Installation. Electric meter, fuses, switches, ...
€ 600,000 / $ 720,000
€ 750,000 / $ 900.000 (incl. 25% surcharge)
Wo ist Element 3?. 1984. Installation. Electric meter, fuses, switches, band-aid, wood, marble, steel, pencil drawing on board, in iron frame. Signed and dated in lower left on the wooden plate. Unique object. 210.5 x 110.2 x 45 cm (82.8 x 43.3 x 17.7 in).
• 'Wo ist Element 3?', as well as the famous work 'Honigpumpe' (today at Lousiana Museum in Humlebæk /DK)), were the 'Social Sculptures' Beuys showed at documenta 6. • A control panel as an allegory of a source of warmth, light and energy, a metaphyical explanation of an inner meaning. • Element 3 stands for a way of thinking that, by means of an expanded concept of art, is to become an integral part of 20th century culture. • Beuys provides the force field of Modernism. • "Wo ist Element 3" is the continuation of the campaign "Manresa" at Galerie Schmela (1966).
PROVENANCE: Private collection Germany.
EXHIBITION: Nationalgalerie, Berlin (on loan from 1984 to 1988). Joseph Beuys: Skulpturen und Objekte, Gropius-Bau Berlin, February 20 - May 1, 1988 vol. 1, cat. 85. (with color illu. on p. 229). Joseph Beuys: Natur, Materie, Form, Kunstsammlung Nordrhein - Westfalen, November 30, 1991 - February 9, 1992, cat. no. 486 (with illu. on p. 338). Joseph Beuys: Wo ist Element 3?, Ketterer Kunst, Berlin, March 26 – May 22, 2021.
"Beuys persistently worked with materials and elements through which he visualized energy potentials and polarity in which functions of negative and positive electric charges find expression." (Heiner Bastian. Joseph Beuys im Wilhelm-Lehmbruck-Museum Duisburg, 1987 p. 22)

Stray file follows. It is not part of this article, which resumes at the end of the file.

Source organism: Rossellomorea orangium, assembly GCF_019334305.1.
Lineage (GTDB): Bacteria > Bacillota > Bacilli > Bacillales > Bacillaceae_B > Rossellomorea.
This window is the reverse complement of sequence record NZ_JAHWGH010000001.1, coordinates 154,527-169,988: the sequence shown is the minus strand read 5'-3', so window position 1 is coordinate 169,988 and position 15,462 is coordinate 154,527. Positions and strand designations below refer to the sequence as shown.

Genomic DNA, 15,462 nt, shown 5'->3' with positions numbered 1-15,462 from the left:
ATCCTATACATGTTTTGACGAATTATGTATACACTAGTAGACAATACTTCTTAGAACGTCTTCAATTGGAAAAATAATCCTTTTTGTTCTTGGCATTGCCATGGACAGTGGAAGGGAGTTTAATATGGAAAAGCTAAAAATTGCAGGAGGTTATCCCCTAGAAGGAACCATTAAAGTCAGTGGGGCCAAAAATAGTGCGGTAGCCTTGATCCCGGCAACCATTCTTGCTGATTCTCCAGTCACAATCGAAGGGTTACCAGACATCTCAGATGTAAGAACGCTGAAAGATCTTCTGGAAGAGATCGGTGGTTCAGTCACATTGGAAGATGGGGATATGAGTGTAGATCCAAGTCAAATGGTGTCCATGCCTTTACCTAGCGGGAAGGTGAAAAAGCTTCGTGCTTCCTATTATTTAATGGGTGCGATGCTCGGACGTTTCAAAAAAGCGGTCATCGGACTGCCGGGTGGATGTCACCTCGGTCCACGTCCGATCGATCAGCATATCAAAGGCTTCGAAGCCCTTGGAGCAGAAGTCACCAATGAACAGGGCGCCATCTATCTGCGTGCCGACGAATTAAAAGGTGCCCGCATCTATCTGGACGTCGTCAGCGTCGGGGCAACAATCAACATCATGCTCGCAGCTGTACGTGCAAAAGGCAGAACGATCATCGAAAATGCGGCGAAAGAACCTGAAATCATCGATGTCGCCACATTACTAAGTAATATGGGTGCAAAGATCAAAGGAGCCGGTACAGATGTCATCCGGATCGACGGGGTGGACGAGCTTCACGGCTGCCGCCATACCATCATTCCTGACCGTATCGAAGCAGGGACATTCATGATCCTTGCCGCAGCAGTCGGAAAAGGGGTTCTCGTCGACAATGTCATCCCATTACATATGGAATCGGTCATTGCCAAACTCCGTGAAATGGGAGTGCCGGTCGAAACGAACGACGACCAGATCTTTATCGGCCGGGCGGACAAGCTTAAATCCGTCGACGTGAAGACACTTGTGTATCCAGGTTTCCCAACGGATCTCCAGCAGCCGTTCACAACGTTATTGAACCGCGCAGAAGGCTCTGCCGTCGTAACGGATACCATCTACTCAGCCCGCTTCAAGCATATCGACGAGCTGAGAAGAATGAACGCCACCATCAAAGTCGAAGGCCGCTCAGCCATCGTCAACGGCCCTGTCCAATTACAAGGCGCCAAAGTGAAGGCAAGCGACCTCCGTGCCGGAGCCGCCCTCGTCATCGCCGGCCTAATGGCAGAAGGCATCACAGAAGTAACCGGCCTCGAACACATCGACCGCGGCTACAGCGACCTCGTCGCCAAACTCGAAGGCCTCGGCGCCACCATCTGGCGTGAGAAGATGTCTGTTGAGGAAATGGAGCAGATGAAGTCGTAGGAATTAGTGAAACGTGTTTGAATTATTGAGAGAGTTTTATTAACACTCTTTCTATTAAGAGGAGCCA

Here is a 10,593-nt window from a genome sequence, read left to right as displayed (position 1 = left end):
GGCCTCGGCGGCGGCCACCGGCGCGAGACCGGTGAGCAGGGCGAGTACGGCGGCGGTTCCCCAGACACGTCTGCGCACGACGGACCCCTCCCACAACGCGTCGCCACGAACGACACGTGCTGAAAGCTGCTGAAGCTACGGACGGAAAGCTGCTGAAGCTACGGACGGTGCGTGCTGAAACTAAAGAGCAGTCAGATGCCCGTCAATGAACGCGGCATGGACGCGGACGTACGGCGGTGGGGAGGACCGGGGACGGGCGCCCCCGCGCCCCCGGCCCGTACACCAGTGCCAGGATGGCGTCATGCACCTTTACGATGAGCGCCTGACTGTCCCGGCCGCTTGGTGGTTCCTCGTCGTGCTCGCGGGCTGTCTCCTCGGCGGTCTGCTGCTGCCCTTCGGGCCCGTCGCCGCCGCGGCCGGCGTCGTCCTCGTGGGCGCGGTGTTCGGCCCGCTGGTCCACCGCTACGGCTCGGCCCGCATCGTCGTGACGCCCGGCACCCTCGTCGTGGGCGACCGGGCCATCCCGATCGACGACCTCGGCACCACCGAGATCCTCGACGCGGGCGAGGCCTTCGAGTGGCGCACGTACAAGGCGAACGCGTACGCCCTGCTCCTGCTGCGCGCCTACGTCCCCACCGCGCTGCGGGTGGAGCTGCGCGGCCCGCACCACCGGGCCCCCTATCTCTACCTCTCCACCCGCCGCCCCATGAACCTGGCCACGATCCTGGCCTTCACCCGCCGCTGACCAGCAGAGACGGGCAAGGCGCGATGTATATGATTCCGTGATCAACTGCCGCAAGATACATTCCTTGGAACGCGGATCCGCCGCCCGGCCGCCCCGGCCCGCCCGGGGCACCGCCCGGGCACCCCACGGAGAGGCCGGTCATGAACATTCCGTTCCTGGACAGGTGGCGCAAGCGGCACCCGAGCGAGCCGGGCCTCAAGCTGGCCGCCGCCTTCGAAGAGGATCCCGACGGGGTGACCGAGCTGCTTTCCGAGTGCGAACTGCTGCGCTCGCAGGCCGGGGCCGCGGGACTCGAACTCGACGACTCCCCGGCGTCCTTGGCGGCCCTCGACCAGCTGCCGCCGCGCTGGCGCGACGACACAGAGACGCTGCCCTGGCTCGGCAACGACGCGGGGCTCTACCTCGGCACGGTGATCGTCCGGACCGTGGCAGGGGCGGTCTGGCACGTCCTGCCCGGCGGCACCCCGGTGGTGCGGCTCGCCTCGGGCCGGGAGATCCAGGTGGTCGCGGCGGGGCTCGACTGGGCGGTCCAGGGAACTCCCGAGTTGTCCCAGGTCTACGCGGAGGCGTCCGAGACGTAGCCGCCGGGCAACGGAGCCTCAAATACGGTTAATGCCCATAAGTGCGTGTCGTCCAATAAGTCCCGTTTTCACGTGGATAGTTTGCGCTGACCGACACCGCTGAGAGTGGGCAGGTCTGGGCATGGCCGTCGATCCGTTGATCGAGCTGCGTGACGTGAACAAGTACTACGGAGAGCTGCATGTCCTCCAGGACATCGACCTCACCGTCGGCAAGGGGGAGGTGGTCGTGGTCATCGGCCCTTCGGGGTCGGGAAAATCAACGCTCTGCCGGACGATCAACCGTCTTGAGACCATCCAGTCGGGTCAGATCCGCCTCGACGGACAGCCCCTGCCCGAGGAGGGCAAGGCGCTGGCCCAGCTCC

This object is evidently a switch cabinet from a workshop, its power supply especially secured. It seems as if some electrician had walked by and left the note "Wo ist Element 3?" (Where is Element 3?), written on a piece of cardboard. It is the only hint at the connection between Beuys and this functional electrical apparatus. It is a decisive sentence from the art campaign “Manresa”, which Beuys performed in 1966 on the occasion of the closure of Alfred Schmela's gallery space in Düsseldorf's Hunsrückstrasse as a homage to Schmela. The sentence could also be heard in the street through loudspeakers. First of all, of course, the question regarding elements 1 and 2 comes up. Element 1 was a halved felt cross with a copper rod and element 2 was a box - and this shows the direct connection with the present work - that was filled with electrical equipment: “The high-voltage high-frequency generator consisted of a number of different devices with which a high-voltage DC could be generated from a low-voltage AC. The apparatus used in ‘Manresa’ had five individual components: a 12-volt truck battery, a high-voltage transformer, three Leyden jars, a discharger to limit the voltage and a Tesla transformer. The purpose of the integrated system was to transform the 12 volt DC into an AC of about 50,000 volt.” (Quote from: Friedhelm Mennekes, Joseph Beuys Christus denken, Thinking Christ, Stuttgart 1996, p. 110). With the halved cross Element 1 shows the amputated relationship to metaphysics and Element 2 physical instruments from a science lab. Element 3 calls for complementary thinking that must include the paranormal world. So the action has a physical, an electrical and a spiritual background. Element 3 is nowhere materialized, but reverberates as a question in the room. Because Elements 1 and 2 are materially fixed, Element 3 becomes something that does not exist yet, something that is part of the future. Even in 1984, when Beuys linked the switch cabinet with this question, it still hadn’t been answered. The campaign’s two cardboard signs imprinted "ELEMENT 1" and "ELEMENT 2" are in the display cabinet titled "Lagerplatz" from 1962/63 at the Städtisches Museum Abteiberg, Mönchengladbach. A drawing of the four electricity meters and two surfaces can be seen on the cardboard sign in front of the switch cabinet. One surface is inscribed with the word felt, the other shows a copper plate. There is no doubt that Beuys' Element 3 is a hint to or an anticipation of a holistic way of thinking that has not been attained yet. A way of thinking he aimed to introduce into 20th century culture through his expanded concept of art. Element 3 is the effective spiritual force that caused a change of consciousness in Ignatius of Loyola, warrior and later founder of the Jesuit order. In this respect, this control cabinet object is nothing less than a sign of change. [Eugen Blume]